We can do better

First published in Letters

THE governing of Wales by the Welsh Government is like observing the attempt to fill a bucket riddled with holes. The holes need repairing first. The thought of this government having tax raising powers before eliminating wasteful/untimely spending rings alarm bells.

New fundraising powers without reducing wasteful spending would mean more taxes. What we need now is more wealth creation in Wales not more taxes.

Burdensome red tape and unnecessary spending, especially at this time, should be ruthlessly scrutinised and reduced. Policies focussed on economic growth.

A recent critique of the Welsh Language Society by a proud Welshman illustrates one area of tax spending with uncontrolled spending affecting swathes of organisations in Wales.

The Welsh Language Board alone has cost many hundred million pounds since inception. The replacement Welsh Language Commissioner, Welsh Language Unit, Welsh Language Partnership Council and hundreds of committees and thousands of executives/ staff will spend time and money within their organisations implementing “standards”, codes of practice and subject to language enforcement regimes.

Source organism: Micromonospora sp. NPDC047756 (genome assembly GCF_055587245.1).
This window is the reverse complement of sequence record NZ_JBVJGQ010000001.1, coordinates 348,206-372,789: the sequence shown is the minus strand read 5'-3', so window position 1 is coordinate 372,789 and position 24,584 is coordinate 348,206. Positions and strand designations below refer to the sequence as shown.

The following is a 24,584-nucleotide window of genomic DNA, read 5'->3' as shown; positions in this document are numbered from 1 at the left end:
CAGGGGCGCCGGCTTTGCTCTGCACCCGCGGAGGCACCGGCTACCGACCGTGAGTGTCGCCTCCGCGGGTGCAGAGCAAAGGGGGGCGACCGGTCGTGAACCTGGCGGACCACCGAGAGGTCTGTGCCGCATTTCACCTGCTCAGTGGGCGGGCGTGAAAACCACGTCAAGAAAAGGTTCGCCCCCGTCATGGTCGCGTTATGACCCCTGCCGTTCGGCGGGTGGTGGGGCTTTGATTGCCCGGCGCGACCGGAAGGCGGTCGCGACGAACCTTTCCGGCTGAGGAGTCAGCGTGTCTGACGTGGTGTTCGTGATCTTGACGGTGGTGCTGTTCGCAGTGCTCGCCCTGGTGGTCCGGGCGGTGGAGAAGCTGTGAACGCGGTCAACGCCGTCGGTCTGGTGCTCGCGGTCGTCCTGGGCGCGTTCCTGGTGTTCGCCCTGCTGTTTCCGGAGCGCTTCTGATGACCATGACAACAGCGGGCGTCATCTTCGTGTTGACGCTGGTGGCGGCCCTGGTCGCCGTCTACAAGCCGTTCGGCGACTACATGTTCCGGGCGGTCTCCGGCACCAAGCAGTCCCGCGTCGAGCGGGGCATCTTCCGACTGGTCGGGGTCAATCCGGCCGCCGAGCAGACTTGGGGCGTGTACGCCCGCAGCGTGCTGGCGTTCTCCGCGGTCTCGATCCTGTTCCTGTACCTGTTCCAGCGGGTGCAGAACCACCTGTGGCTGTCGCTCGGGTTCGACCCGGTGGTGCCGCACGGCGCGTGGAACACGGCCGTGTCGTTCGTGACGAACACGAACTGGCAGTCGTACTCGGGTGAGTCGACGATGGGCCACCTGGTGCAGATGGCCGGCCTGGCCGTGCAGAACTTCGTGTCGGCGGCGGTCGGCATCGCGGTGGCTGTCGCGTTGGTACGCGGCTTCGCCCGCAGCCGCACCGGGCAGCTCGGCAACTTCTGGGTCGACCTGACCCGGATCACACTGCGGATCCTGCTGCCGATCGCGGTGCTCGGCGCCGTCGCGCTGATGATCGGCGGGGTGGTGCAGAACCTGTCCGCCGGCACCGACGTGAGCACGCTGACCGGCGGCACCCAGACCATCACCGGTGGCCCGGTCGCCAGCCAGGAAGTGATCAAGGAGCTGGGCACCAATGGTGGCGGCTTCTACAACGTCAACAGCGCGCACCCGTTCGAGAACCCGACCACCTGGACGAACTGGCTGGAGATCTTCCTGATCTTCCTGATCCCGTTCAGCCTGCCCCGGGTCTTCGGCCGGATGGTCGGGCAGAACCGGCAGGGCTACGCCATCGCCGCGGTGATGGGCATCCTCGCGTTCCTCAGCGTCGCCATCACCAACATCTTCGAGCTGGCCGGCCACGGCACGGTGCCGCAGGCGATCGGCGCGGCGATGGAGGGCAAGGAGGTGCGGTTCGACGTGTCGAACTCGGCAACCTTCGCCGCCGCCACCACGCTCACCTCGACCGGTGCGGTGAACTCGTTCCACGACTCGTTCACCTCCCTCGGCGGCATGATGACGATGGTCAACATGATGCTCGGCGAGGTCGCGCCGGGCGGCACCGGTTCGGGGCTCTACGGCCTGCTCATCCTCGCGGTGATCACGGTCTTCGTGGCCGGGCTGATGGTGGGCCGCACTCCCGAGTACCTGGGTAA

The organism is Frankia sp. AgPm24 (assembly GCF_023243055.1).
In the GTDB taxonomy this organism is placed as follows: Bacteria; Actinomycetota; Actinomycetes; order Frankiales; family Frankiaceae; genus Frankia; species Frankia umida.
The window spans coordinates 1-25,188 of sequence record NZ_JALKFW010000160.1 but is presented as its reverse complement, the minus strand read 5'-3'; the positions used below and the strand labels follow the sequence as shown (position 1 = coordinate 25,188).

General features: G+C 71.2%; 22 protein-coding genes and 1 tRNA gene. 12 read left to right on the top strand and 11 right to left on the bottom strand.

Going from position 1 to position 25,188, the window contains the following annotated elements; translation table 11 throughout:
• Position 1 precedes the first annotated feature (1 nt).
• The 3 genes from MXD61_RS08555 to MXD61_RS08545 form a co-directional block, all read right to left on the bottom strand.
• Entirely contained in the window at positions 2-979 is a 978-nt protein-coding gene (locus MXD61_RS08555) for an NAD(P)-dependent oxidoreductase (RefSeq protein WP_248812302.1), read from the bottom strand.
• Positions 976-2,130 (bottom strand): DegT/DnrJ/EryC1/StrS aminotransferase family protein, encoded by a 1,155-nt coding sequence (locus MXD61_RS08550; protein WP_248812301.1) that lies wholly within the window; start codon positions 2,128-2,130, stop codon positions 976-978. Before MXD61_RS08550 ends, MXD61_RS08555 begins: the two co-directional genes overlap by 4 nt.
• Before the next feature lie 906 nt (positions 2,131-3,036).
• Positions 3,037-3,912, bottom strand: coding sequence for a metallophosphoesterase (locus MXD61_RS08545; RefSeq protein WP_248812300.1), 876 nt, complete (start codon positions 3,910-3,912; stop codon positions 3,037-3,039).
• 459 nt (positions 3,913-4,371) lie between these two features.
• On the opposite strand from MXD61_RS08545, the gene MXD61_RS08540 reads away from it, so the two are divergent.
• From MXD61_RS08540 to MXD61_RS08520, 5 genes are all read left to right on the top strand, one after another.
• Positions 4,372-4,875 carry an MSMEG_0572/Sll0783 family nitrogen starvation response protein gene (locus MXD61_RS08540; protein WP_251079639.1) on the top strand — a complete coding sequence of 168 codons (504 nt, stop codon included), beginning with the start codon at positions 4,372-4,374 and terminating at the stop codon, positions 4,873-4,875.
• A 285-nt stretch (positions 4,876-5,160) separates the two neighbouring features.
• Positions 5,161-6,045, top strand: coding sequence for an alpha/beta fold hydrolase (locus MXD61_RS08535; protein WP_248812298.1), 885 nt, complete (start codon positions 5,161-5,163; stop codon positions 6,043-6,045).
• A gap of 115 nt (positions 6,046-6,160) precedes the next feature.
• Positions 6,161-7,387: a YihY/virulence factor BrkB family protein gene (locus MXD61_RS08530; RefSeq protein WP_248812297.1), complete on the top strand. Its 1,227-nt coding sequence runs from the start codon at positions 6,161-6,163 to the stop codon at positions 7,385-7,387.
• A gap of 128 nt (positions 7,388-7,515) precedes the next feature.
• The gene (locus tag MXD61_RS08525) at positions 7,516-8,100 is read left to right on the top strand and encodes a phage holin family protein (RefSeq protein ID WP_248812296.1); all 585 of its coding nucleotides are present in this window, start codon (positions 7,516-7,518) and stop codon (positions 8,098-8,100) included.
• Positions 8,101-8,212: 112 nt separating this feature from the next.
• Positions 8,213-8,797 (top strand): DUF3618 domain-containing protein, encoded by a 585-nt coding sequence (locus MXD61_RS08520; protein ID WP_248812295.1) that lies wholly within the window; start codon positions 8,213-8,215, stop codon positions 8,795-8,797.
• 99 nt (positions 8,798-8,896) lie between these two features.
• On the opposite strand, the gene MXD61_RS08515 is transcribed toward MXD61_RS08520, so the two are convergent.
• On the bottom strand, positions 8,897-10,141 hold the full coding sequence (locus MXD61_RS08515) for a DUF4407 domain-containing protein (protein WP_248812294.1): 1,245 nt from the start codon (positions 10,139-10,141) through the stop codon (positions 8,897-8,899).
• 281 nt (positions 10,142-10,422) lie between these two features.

The promotion of the Welsh Language is mandatory in the public service sector with intentions to ‘persuade and motivate’ the Welsh speaking population to use the Welsh language.

The private sector, the voluntary sector, sporting organisations, families, etc., organisations outside Wales will be encouraged to recognise and use Welsh no less favourably than the English Language.

This will be extremely costly and distracting from more critical objectives at this time.

So far there appears no way of finding exactly how much of taxpayers money has been and will be spent on the promotion of the Welsh language. Meanwhile, while the Welsh Government are spending unknown £1,000s on TV adverts promoting the Welsh Language, MPs in Westminster Hall debate the extensive Food Poverty that exists for many folk in the UK. The desire to preserve the Welsh culture is laudable, but surely now is the time for both the Welsh goverment and Westminster to get it’s priorities right.

Here in Wales, would not the time and money, present and future, be better spent restoring our economy, improving overall education, health services, hi-tech science and business skills?

For how much longer must Wales languish at the bottom of the economic growth league?

RONALD WEEDON by email

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